Let us not forget that a postage-stamp system of transmission charging, with which the rate does not vary geographically, would mean that Scottish electricity consumers would have to pay around £46 million more in 200506 then they do now. Is that really what the hon. Gentleman wants? Surely it might lead to more fuel poverty in Scotland.
In short, the apparent increase in cost to Scottish generators has been misinterpreted or misunderstood due to a failure to look at the whole picture and, perhaps, a failure to consider the interests of the consumer, who is surely the person about whom we should be most concerned.
Mr. Weir : The Minister talks about the interconnector, but what about renewable energy? The
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Government say that we must have more renewable energy to meet our carbon emission targets, yet the transmission charges specifically hit new renewables. Taking away the interconnector charge will not help those developments.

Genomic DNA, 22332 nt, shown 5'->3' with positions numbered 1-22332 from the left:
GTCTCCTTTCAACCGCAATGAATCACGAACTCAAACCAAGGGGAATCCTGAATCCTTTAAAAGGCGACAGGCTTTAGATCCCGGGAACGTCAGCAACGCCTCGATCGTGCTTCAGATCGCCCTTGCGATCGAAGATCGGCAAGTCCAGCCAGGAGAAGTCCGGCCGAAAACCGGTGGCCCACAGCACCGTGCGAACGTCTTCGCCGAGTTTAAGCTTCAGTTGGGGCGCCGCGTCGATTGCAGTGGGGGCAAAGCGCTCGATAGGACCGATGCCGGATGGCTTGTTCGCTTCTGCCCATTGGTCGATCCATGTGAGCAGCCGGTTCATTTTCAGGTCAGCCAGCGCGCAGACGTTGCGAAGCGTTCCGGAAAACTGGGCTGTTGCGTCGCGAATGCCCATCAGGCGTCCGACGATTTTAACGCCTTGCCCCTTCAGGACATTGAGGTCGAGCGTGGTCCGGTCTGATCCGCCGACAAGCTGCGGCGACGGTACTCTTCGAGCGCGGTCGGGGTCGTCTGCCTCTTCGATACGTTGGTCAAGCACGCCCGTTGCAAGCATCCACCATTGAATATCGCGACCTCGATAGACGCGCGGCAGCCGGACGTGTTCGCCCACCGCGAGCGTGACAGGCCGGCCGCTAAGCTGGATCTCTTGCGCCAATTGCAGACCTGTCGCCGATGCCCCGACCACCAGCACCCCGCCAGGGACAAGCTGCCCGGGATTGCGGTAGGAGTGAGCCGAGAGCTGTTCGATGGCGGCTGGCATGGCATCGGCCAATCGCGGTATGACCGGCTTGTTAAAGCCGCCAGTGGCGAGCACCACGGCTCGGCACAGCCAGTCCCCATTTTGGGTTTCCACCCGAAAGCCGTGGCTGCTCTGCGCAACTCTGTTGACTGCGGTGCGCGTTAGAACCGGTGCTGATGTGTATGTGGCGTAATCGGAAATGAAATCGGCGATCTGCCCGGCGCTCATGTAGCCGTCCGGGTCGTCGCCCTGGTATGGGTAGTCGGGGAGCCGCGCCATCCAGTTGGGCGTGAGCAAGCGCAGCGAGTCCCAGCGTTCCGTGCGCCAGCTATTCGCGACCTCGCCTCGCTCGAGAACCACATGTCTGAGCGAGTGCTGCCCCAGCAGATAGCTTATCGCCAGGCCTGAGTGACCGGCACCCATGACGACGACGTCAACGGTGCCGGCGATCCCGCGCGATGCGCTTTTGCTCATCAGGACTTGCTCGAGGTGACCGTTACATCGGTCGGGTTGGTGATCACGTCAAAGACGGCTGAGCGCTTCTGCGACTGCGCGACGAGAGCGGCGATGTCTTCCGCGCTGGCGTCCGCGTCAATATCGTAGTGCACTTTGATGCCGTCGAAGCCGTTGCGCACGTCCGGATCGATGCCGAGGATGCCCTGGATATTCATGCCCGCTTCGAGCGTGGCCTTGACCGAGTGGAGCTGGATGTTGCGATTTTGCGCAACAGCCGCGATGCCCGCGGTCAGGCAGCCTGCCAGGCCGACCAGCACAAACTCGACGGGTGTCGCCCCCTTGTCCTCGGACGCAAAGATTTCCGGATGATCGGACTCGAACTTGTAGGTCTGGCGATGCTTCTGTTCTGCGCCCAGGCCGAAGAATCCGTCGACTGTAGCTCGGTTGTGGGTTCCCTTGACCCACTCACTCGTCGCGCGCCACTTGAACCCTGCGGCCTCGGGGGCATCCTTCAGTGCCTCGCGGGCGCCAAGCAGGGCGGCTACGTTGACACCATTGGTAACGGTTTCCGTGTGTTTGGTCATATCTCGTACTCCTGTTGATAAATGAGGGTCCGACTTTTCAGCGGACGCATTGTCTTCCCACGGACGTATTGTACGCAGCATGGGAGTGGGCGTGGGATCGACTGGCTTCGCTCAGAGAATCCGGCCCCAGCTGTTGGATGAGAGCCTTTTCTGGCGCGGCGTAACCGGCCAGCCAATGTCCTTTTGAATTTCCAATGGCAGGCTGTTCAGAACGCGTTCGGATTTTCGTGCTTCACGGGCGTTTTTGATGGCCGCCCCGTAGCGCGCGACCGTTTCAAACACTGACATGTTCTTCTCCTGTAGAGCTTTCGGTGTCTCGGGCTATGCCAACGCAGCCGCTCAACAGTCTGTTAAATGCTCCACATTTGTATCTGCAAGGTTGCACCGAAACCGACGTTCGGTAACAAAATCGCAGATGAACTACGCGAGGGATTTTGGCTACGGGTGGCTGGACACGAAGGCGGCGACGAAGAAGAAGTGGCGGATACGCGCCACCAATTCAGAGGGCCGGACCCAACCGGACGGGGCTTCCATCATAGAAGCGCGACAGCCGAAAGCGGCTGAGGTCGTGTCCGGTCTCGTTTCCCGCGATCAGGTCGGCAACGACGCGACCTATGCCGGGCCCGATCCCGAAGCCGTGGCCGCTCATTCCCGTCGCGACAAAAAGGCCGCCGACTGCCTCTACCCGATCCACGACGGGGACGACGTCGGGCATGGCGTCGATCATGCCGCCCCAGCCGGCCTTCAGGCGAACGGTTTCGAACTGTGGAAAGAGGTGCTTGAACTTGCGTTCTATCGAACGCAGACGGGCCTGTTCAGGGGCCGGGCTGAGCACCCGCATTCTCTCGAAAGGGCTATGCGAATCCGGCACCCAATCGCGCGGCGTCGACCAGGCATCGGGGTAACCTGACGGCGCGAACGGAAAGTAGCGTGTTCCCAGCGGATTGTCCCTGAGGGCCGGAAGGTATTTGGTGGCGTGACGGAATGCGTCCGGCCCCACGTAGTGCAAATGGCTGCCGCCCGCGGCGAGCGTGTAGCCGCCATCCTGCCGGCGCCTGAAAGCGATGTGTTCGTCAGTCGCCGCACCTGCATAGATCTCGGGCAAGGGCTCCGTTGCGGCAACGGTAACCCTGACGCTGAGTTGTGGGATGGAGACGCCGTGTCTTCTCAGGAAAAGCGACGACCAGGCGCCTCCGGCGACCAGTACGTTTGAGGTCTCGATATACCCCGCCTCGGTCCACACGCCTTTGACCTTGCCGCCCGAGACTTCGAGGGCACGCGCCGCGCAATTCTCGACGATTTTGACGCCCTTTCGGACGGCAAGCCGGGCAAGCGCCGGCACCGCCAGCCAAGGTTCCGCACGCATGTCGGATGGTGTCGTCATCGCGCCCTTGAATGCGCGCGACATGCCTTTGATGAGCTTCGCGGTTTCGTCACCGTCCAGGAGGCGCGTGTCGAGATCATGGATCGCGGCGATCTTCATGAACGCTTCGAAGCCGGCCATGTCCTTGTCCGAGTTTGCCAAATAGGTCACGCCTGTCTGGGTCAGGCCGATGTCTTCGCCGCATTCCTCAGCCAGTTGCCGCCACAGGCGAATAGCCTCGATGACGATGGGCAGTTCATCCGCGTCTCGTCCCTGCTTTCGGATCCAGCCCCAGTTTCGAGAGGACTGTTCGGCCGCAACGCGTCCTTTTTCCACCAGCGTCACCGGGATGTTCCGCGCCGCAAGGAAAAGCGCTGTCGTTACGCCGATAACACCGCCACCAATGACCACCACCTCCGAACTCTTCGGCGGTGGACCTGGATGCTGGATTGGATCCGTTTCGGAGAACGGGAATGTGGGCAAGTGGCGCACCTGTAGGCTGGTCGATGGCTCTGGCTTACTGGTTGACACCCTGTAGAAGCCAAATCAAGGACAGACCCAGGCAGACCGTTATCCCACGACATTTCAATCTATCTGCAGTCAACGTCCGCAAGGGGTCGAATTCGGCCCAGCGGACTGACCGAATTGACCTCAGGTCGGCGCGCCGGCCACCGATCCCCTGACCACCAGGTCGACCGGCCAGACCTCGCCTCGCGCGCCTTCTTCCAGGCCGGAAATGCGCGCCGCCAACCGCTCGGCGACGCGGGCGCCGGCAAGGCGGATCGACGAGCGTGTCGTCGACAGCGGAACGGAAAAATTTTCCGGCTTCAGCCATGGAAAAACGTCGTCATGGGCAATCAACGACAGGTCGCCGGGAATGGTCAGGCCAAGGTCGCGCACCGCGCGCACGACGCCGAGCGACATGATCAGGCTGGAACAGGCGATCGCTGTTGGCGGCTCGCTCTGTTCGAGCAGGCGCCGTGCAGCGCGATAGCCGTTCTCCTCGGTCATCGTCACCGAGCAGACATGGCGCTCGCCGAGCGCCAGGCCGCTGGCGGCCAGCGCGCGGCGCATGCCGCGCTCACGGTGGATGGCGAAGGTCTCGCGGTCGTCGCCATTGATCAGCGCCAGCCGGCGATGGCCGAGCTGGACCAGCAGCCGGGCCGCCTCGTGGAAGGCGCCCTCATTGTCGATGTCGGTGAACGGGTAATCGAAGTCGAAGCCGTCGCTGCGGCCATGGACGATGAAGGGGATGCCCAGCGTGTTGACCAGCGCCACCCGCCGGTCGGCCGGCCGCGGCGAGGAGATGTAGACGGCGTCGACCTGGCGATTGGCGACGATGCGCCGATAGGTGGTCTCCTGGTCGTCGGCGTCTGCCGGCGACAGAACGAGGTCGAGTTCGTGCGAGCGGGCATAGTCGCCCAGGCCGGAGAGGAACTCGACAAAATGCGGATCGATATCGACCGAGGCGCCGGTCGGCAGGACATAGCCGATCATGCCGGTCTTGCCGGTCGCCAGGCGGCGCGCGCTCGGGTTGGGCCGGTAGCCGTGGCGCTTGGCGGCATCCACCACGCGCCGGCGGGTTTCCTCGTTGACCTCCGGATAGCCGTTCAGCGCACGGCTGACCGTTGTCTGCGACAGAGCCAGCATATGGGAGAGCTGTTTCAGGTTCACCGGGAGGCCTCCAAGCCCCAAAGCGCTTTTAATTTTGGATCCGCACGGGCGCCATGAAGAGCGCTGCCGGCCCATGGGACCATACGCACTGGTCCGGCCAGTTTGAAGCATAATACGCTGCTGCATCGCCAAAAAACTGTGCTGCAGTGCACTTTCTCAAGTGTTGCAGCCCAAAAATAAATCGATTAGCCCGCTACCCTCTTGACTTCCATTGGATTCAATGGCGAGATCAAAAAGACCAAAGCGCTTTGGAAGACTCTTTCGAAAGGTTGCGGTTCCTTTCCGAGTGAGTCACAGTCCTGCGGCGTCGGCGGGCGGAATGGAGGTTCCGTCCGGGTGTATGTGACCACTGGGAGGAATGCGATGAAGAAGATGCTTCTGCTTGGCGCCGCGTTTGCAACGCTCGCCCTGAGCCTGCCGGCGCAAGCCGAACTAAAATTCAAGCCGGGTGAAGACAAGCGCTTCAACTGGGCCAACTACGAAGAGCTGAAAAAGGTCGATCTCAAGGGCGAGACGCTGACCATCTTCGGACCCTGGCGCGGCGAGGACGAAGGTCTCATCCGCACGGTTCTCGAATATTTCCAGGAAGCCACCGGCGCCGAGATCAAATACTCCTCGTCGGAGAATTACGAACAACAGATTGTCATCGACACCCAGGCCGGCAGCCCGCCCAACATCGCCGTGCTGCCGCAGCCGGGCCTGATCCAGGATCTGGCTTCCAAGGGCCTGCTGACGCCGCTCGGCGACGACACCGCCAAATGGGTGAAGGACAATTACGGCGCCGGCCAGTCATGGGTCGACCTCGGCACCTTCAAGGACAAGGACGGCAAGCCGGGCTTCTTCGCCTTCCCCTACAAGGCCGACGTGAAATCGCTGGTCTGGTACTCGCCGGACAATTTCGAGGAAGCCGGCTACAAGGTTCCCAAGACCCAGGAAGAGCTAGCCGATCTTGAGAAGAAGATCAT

We need to recognise that Scottish generators are getting a different product in return for the transmission charge that they now pay. They have equal access to the entire British electricity market, which was not the case before. That is particularly good news for renewable generators, given that Scotland is already a net exporter of electricity. Instead of generators having to navigate different sets of rules and pay additional charges to access the market in England and Wales, there is a single British market with a single set of rules. Generators have easy access to a wider range of customers and can negotiate the best prices for their output.